Strength-training day; also an oatmeal-cooking day. I like steel-cut oats for breakfast, usually with walnuts and some fruit, but it takes about 45 minutes to boil a pot of oats. If I start the pot, then go to the living room to do my strength training, by the time I’m done the oatmeal is ready. One serving goes in the bowl, while five others go into microwave-ready containers and then the refrigerator. That makes five mornings when all it takes for hot steel-cut oats is a dash of water and two minutes in the microwave. They’re actually a little better as leftovers – less chewy.
When I’m preparing for a marathon (see what I did there?), I need to decide on a goal time for my race so I can set up my training plan. Winning would be nice, but that’s not gonna happen. Still, I’m a competitive person, even if I’m just competing with myself and the clock. My goal should be realistic, but challenging. So what’s a reasonable goal?
Actually, I always have multiple levels of goals, starting with the lowest bar, which is just to finish, preferably injury-free. To this point, I’ve never dropped out of a marathon, though there are times when I should have.
The next level is the reasonable goal that I’ll share with the idly curious. Most people, especially non-runners, don’t really want a ten minute speech about how I’ll try for this time depending on my training, or that time depending on the weather, or another if I get really excited, or any of that. They just want a simple answer.
Last year at this time, I had almost exactly the same total mileage, and I also had 10 18+ runs in. Half of those long runs were slow but extra-long, 27 to 35 miles with walking breaks, because I was training for the Great Cranberry Island 50K. After GCI, I cut back the distance on my long runs, did a couple races, three weeks of hill repeats, two weeks with six 800 meter intervals @ 3:30 or slower on the track, then went back to Maine in October for the Mount Desert Island Marathon. I was shooting for a 3:30 and I was on target for a 3:28 through 22 miles, but calf cramps forced me to slow down and I finished in 3:31:21.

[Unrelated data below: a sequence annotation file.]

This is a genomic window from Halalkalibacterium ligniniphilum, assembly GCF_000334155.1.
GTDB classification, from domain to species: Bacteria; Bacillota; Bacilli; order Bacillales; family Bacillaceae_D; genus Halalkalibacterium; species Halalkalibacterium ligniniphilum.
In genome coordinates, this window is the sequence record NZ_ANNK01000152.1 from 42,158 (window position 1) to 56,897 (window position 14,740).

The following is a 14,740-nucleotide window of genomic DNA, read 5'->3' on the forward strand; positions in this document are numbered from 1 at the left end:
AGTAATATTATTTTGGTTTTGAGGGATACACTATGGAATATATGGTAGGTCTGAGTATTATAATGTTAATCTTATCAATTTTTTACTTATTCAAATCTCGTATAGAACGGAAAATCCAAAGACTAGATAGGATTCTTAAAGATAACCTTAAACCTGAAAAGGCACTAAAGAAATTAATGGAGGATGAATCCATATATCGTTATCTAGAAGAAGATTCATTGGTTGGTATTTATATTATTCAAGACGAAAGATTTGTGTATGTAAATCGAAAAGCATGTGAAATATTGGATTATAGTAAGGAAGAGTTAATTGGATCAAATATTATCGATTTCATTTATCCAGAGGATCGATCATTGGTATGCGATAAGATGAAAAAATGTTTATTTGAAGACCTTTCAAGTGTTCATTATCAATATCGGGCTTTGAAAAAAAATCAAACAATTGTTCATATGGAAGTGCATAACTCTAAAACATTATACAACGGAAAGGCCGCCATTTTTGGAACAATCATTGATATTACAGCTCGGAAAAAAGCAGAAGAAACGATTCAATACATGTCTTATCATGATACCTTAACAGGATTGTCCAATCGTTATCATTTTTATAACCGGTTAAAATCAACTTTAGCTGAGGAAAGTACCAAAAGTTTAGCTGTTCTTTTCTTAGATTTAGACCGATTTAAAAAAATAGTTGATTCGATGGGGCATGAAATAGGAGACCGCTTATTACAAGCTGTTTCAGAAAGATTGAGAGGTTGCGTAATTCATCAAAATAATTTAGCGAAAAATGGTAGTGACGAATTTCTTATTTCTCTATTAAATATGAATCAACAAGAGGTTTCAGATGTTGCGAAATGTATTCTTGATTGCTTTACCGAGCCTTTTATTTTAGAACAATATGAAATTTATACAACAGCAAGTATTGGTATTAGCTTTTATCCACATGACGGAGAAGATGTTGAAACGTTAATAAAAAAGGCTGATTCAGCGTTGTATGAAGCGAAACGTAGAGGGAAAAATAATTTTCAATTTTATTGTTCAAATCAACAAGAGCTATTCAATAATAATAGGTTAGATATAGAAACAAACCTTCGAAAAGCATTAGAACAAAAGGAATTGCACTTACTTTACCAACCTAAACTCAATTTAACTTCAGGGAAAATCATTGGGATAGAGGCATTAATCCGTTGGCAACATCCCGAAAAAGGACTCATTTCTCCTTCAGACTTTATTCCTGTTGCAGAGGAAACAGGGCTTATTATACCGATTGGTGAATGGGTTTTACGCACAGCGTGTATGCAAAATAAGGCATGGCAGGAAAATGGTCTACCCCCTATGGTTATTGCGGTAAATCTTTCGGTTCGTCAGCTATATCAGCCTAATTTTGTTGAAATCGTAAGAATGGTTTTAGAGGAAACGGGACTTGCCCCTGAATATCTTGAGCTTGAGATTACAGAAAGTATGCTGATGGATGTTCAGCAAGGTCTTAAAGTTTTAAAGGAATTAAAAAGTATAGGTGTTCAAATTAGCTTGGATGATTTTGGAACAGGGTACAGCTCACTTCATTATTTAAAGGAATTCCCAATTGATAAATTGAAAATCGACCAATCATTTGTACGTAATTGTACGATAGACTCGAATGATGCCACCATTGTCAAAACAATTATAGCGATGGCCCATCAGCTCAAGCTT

If I take my recent 5K time, about 21:30, and plug that into a marathon time prediction calculator, I get a result somewhere between 3:25 and 3:30.
So something under 3:30 seems like a reasonable time goal. A 3:30 would also be a Boston Qualifier, even under the new, faster, standards. I’ve never been fast enough to take qualifying for Boston for granted, so I should be happy with a 3:30.
After that, there’s the stretch goal, the one that if all goes well, I hope to hit. My 3:13 PR was seven minutes under my BQ time. Matching that would be a good stretch goal to share with my running friends. Now that I’m 51, and using the same standards in place at the time I set my PR, a BQ-7 would be a 3:28.
But we all have a goal we keep to ourselves, the one we secretly keep in our hearts, believing we can reach it on a good day, but one that sounds a little too aggressive to talk about out loud. I can’t share mine with you – then it wouldn’t be a secret.
Oh, what the hell. We’re all friends here. My secret goal is a BQ-7 under the new standards, a 3:23.
OK, I lied. I want a 3:1X, something under 3:20. But don’t tell anyone.
There’s always one last goal, the one that I try to keep secret, even from myself. The one I always deny as impossible whenever it pops into my head.
That’s a new PR. But I’m 51, carrying the weight of ten extra years of wear and tear (and cookies) since I ran 3:13:28. It just isn’t going to happen. Right?